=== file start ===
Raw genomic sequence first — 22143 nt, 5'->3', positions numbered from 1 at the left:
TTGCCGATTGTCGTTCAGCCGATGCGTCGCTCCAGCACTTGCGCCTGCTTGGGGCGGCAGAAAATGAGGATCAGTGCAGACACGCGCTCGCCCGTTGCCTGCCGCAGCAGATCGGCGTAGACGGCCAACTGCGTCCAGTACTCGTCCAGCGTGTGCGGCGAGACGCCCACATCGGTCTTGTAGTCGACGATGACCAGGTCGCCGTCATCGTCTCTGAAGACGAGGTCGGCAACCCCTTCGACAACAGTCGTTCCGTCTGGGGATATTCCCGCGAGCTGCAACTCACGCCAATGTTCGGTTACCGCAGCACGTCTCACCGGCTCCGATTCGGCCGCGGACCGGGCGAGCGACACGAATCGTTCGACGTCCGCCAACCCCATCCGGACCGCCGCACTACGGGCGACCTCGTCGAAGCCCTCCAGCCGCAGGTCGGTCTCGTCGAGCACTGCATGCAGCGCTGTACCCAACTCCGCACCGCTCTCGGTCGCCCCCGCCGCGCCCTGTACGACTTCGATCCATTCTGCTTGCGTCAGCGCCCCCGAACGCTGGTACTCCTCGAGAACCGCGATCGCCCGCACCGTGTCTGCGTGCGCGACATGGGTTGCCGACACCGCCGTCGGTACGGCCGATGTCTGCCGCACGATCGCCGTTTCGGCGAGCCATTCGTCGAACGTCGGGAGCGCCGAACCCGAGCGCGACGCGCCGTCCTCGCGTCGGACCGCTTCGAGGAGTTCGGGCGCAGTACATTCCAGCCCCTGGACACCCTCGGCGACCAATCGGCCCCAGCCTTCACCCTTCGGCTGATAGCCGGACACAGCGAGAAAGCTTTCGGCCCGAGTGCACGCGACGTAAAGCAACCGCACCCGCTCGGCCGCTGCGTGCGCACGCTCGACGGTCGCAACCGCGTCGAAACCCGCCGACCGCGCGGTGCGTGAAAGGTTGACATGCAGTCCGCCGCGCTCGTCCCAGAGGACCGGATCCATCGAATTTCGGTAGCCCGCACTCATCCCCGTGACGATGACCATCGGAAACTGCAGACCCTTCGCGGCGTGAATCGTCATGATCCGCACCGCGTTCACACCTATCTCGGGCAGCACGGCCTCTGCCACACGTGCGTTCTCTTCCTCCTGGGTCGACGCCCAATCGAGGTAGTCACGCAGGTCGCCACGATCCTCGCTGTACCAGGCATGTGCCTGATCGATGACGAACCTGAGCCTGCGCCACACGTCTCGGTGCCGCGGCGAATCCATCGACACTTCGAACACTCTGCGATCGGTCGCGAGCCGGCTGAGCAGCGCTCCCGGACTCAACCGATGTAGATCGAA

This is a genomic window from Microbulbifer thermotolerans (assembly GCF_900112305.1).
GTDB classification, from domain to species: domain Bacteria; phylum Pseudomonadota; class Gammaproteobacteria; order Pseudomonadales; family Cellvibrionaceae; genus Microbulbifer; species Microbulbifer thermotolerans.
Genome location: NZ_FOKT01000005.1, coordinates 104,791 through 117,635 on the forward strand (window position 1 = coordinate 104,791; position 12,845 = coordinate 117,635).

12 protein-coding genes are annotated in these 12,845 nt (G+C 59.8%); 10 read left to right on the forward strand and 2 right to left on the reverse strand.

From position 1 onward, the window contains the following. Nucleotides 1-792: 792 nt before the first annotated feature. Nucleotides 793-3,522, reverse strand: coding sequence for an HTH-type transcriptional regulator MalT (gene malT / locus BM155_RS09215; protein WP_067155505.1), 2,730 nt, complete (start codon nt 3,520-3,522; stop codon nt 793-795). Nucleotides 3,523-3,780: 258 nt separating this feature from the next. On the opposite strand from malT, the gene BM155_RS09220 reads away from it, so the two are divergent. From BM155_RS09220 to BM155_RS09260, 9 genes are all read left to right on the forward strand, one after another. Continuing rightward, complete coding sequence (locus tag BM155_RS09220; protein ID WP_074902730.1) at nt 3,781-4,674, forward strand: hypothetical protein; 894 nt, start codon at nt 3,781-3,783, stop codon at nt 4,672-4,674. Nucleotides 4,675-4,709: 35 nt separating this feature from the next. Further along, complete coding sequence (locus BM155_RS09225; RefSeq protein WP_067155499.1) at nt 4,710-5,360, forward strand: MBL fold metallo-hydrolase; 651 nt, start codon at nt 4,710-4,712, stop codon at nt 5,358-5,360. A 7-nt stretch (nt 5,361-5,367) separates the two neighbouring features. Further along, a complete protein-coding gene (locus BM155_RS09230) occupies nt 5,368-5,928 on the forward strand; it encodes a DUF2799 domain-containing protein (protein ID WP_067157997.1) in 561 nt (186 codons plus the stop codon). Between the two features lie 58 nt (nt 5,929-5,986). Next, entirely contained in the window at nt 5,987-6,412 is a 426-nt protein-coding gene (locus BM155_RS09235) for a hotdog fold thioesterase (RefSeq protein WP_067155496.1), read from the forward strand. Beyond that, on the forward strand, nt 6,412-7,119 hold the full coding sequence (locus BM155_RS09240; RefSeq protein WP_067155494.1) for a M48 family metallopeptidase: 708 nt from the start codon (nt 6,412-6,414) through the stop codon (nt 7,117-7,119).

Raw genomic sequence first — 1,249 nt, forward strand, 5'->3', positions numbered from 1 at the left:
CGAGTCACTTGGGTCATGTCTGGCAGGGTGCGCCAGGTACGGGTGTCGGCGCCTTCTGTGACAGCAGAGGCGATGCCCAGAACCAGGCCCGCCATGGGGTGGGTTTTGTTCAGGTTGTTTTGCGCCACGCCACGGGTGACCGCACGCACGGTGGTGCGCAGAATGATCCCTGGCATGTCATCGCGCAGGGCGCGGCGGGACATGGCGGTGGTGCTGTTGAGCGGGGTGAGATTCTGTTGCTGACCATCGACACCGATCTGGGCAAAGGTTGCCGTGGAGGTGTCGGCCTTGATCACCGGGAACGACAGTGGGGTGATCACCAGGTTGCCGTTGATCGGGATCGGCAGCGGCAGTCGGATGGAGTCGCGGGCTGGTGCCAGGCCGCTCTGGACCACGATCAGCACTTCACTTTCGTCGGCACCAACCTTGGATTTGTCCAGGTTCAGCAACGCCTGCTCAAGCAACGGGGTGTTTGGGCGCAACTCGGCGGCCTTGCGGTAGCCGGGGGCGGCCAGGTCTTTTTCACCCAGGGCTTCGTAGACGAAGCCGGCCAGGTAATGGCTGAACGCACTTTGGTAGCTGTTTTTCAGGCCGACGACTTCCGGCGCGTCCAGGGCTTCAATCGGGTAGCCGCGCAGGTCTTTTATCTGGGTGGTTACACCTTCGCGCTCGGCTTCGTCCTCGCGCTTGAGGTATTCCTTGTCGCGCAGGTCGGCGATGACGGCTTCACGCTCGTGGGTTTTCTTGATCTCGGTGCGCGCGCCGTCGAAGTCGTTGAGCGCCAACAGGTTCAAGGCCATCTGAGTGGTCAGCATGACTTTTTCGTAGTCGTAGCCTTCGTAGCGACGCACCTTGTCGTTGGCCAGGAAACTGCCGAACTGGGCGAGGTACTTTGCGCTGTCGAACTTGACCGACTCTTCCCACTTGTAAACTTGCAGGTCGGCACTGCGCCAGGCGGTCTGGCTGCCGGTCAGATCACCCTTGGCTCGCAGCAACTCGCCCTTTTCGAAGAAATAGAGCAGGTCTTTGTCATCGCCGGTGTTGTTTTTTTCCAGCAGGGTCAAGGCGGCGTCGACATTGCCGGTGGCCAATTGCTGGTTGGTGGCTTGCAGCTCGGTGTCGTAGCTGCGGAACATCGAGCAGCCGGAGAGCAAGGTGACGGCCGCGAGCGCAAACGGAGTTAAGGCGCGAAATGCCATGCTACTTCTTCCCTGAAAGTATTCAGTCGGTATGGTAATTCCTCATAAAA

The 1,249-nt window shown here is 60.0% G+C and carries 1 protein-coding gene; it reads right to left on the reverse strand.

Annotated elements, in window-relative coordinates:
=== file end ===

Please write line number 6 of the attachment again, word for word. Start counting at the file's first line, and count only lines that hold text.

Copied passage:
12 protein-coding genes are annotated in these 12,845 nt (G+C 59.8%); 10 read left to right on the forward strand and 2 right to left on the reverse strand.